Essays & Confessions

17 Unexpected Things That Happen When You Start Trusting Yourself

By and | Monday, July 20, 2015


1. You become less apologetic. You stop apologizing to everyone for the small missteps you make, and you don’t feel bad not seeking out certain people for advice before making a decision.  

2. You feel less bound to people, and therefore less reliant on others. It reminds you that when things go wrong, you don’t need to make a frantic call to anyone. You can keep yourself calm and figure out the next step by yourself.

3. You become better at defending yourself and your choices because you fully understand the rationale behind those choices, and know how to counter the opposing argument because you’ve considered every possibility.

4. You are no longer heartbroken if you don’t get someone’s validation. While getting approval from family or friends might be appealing, you aren’t losing too much sleep about it anymore.

5. The pros and cons that you consider right off the bat are the ones that affect you and only you. (You may also factor in pros and cons for a partner.)

6. If you are considering pros and cons for a partner, it’s a good way to gauge how serious you are, and where your relationship is headed. You come to understand whether you would or wouldn’t make compromises for them, and where your priorities are in relation to theirs.

7. You don’t have the same guilt over what you do or don’t choose to spend money on, because it’s your money. Even if you aren’t making the right decision every single time, it’s your money that you are taking the risk with. Of course, no one likes to make the wrong choice with money, but there is always an additional guilt that comes with failure if you’re still being funded by your family.

8. You learn what opinions you inherited from your parents, or from other people in your life, and which ones are all your own. Furthermore, you learn which of your opinions completely changed because of your upbringing and where you disagree with the people who influenced you the most.

9. You’re actually able to give definitive advice to friends based on your past experience. Mainly because you have enough faith that your experience is strong enough to not lead them completely astray.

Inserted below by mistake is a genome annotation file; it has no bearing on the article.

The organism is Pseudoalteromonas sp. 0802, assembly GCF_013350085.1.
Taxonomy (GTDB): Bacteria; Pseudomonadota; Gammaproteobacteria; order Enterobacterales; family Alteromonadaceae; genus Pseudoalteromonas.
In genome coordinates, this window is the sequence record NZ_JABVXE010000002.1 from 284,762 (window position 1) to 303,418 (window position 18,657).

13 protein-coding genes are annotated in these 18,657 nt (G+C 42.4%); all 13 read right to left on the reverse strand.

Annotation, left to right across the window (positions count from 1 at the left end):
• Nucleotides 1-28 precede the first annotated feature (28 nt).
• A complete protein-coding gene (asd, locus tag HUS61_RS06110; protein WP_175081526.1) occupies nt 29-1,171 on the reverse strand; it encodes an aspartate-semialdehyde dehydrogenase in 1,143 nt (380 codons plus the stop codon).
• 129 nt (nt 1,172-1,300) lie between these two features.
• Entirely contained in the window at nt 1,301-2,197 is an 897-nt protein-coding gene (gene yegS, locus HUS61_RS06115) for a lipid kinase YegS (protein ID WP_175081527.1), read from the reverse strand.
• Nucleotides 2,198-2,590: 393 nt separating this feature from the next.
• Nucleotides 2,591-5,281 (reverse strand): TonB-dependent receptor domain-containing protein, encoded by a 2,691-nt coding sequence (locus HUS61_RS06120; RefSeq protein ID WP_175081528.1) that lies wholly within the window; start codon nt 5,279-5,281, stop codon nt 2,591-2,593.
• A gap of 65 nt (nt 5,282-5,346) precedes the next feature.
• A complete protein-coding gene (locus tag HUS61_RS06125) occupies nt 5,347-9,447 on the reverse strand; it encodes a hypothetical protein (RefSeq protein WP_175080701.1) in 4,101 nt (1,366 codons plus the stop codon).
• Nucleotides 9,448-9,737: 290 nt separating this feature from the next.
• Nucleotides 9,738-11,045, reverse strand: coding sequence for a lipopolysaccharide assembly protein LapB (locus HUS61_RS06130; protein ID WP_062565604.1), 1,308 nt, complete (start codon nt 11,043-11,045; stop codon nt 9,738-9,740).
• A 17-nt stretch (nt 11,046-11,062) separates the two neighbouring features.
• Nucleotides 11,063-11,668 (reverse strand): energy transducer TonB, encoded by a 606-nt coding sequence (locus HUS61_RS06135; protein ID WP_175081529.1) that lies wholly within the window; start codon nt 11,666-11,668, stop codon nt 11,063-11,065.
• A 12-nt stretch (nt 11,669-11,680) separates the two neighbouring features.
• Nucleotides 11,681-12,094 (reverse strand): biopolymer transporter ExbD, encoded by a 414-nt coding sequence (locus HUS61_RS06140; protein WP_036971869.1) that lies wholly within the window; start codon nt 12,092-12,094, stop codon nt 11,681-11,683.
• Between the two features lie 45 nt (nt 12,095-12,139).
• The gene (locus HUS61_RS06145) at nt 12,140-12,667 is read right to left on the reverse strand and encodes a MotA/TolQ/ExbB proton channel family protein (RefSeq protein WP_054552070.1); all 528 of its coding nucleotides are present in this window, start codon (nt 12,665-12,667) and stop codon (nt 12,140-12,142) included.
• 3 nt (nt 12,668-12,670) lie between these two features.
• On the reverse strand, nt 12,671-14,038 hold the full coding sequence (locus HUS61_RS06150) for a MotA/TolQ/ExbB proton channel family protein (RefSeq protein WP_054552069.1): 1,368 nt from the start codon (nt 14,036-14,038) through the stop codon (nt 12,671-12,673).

10. You finally learn how to say “no,” even if it takes a lot of getting used to. You’re comfortable saying “no” to gatherings you don’t actually want to show up at, to tasks that you’re guilted into even when you don’t have the time, and to favors for friends who are never there for you when you need them.

11. When you seek advice now it’s as a supplement to your assessment of a situation. (As opposed to hoping that someone will provide direction so you don’t have to find one yourself.)

12. You aren’t still letting yourself get talked into hanging out with people who don’t make you feel good or who put you down. You can’t stay friends with everyone from the countless friend groups you’ve accumulated in your life time, and would rather make time for the people who matter more to you, than stretch yourself too thin.

13. Even if you’re not happy in your workplace, you no longer feel like you’re entirely under someone’s thumb. When you start feeling confident in your own decision-making skills, you become accountable enough to approach your work situation practically, understanding what you need to do to get promoted, when you should approach a superior, or whether it’s time to start looking elsewhere and making a change.

14. You’re more apt to understand why the crowd (whether that’s your friends or just the ~the masses~) is tending a certain way. And you actually consider whether that’s the right choice for you, as opposed to blindly following.

15. You no longer cringe when you make a mistake and are called out on it because you know how to behave in challenging situations. You trust yourself to own up to the mistake instead of piling on excuse after excuse.

16. You live somewhere you actually want to live (based on your life, career, finances, partner, etc.). You’re over living in the hip city, or the city you were only drawn to because 90% of your college moved there, or a place you chose solely based on a partner.

17. You talk yourself out of doing things that won’t actually be beneficial to you. When you’re initially attracted to something (or someone) the wrong reasons, you’re able to catch yourself and decide against it. (And then wish you had someone around to congratulate you on your beautifully rational decision.)

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